Health

Mental Health Stigma – What Exactly Is It?

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When we talk about the stigma associated with mental health, what are we actually talking about? Where does it originate? What does it mean? And why is it so important?

Essentially what we are talking about here is a failure to give the issues relating to mental health their due regard in respect to their impact on people’s lives. This will often entail a lack of understanding of what is considered conditions that have a negative impact on mental health.

It could also be a reluctance to engage in conversations about mental health. Or it can be a lack of awareness/unwillingness to accept the prevalence or impact of mental health issues. Of course, there are other aspects associated with the term, but the three above tend to be the most prevalent. And unfortunately have the most impact in stopping moving forward for the better.

Origins

In terms of where this stigma actually comes from, principally I believe it is a combination of history and culture. Over the centuries mental health developed a somewhat sinister reputation. There was a lack of understanding and misdiagnosis. Mental health disorders, unfortunately, were looked on in a negative light.

They have been seen as something to be feared and more often than not associated with evil. In the past any treatment was largely punitive in its approach, rather than compassionate; people were locked up and shunned by society.

This of course was in the extreme cases, in those less so, people were simply dismissed as odd or eccentric but never mentally ill. The mere connotation of a mental health disorder was far too undesirable for anyone to either admit to or bear. In these cases people were simply not treated, rather left to deal with it (whatever it was) in whatever way they could. This was fine for most as many would have been scared were they if they did in fact admit to a problem; they would end up in the asylum.

In the last few decades, the asylums have closed and there have been massive changes in treatment and clinical attitudes. However despite this, overall the perspective of fear and judgement persists.  No real concerted effort is currently happening to dispel it, unfortunately.   

Negative attitudes normalised

What does this mean? With no effort occurring over the years, to dispel the myths that developed around mental illness, these negative attitudes became normalised. Once attitudes are normalised, no one takes any notice if they are reinforced. I am thinking here of films and television with the stereotypical bad guy portrayed as ‘mad’.

Soon people, albeit subconsciously associating mad with bad, which fits in with their already negative perception of mental health and just strengthens it. With no one coming up with a counter narrative, these perceptions were and still are incredibly difficult to shift. Even now, with the spotlight firmly on mental health and major efforts being made to change attitudes, because they are so ingrained and unconscious, breaking them will take a long while.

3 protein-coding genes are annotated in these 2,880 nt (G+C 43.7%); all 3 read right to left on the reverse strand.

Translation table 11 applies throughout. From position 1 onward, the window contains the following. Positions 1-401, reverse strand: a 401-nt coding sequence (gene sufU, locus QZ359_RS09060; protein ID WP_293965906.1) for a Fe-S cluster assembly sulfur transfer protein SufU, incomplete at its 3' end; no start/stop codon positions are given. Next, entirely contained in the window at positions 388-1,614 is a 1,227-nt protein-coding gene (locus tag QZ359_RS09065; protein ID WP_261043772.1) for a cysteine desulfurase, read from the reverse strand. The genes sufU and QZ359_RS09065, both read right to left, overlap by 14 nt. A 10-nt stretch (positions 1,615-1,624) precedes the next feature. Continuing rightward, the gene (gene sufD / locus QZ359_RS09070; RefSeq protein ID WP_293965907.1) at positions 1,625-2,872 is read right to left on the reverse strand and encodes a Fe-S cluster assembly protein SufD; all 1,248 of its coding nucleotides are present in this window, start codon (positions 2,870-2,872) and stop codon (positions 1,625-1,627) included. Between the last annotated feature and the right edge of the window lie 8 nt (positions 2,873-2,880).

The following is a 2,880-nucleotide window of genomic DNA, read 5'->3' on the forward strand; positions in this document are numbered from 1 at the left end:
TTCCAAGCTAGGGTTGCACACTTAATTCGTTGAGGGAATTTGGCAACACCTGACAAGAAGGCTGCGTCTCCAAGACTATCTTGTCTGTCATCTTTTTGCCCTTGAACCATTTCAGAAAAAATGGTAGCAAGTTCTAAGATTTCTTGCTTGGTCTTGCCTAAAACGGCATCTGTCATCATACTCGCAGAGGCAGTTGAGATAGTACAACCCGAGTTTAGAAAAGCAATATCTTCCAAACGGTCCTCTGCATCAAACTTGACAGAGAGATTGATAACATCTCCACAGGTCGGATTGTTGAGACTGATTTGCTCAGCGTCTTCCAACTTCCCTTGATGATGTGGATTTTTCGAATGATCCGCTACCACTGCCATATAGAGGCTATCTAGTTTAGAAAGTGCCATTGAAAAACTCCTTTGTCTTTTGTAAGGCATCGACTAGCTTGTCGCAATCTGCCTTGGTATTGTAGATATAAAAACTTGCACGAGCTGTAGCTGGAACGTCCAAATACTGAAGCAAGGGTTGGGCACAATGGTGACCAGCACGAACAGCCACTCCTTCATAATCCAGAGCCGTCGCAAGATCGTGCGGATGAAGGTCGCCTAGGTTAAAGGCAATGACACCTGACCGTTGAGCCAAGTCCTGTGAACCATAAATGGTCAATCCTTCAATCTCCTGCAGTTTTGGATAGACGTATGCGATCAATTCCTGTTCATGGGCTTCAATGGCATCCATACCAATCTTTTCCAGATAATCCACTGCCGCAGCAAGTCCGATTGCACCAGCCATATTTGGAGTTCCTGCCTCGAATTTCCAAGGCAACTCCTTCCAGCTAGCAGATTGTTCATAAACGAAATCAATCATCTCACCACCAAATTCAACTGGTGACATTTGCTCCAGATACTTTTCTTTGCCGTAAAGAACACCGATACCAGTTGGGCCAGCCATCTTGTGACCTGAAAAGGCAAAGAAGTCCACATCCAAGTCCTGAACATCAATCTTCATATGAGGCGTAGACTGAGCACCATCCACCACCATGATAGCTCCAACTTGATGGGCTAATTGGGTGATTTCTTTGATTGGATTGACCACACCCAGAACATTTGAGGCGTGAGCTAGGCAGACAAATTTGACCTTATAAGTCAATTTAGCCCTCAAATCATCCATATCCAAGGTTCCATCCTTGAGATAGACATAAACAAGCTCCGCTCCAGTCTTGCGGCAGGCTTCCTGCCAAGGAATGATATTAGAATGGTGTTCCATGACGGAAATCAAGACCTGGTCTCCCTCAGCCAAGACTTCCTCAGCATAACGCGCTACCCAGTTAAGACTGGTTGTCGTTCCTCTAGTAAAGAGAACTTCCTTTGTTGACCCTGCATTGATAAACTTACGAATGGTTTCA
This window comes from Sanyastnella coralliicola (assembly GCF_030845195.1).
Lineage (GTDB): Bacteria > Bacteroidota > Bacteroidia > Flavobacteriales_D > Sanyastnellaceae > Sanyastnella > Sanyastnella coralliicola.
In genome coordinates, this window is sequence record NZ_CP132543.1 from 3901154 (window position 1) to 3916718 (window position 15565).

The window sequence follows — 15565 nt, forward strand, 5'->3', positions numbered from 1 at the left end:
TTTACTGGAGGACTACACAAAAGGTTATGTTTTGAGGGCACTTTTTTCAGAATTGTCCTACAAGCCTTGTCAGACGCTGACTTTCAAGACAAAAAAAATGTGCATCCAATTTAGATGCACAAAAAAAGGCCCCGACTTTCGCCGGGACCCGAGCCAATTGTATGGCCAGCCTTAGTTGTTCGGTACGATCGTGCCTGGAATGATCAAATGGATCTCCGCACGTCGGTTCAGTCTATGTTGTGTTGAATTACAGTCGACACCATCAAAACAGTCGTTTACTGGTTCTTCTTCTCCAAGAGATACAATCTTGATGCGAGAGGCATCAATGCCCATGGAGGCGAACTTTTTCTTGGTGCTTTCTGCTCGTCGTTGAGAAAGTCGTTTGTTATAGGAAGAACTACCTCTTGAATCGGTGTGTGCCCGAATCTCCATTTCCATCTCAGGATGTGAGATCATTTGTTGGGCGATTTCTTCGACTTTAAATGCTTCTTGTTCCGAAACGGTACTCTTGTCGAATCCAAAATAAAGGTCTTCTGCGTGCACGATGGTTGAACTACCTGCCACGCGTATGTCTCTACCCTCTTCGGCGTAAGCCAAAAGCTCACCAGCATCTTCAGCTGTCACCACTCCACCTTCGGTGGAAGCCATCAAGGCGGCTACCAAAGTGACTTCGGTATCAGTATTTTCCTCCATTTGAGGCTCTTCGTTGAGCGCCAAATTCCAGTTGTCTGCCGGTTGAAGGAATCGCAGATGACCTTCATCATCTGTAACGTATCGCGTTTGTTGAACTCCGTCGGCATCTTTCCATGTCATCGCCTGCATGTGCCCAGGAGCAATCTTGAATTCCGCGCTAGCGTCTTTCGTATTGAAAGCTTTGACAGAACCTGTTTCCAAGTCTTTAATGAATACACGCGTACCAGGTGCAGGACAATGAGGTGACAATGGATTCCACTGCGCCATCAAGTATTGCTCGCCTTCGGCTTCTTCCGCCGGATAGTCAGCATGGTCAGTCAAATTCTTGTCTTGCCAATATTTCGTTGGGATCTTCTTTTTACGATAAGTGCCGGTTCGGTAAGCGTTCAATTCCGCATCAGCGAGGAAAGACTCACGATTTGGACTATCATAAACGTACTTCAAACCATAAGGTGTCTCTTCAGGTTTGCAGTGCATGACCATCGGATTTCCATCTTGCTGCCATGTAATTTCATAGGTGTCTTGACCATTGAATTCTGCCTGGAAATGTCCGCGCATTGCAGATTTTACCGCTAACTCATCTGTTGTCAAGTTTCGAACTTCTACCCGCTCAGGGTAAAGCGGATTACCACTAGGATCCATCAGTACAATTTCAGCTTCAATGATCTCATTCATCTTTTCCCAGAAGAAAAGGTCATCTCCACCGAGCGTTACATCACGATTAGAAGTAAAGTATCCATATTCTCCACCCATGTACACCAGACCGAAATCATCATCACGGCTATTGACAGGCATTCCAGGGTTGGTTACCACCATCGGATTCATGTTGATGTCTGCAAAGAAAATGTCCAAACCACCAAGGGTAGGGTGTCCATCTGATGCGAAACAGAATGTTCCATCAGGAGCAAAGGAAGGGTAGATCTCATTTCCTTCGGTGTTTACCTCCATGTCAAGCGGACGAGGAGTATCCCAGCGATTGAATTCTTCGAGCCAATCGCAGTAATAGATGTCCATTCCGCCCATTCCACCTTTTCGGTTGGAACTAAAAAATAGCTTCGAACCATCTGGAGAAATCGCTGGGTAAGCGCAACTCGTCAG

From unconscious to conscious

Why is this important? If the stigma is so ingrained then what can people really do? First DON’T be disillusioned. The main thing that people can do, that we should all do is make a concerted effort to bring the stigma from the unconscious level to the conscious level.

How? By recognising our own unconscious bias and really making an effort to draw our attention to it when it makes an appearance in our thoughts, words or actions. We need to note them and correct ourselves where necessary. You may be amazed when these attitudes turn up, I am often surprised/disappointed in myself, that despite all I have been through with mental issues and all my efforts to raise awareness, I still fall into the trap. The fact is, that it is so ingrained in our society.

Calling something or someone ‘mad’ for example or that person is a ‘psycho’ are just some examples. We really shouldn’t do that. Using those words even in a flippant way is not appropriate. Yes, it may sound a bit petty or knit picking or ‘too PC’ but it is not. It’s all these little things that add up and bit by bit to maintain the stigma. And it will be bit by bit that we break the stigma down. It has to start from ourselves, once we have our own house in order, we can start helping others to overcome it.

Time to end the stigma

Without the stigma in place tackling mental health issues will be a lot easier. What is more, it will be a lot easier for people to maintain positive mental health. And when people have positive mental health, the chances of them developing a mental health issue in the first place are greatly diminished.

Finally and most importantly without the stigma, those suffering from mental health issues will finally be given the recognition and compassion they need from all the people around them, not just health professionals. Which would make such a big difference, believe me.

Let’s start making that conscious change. Let’s break the stigma.

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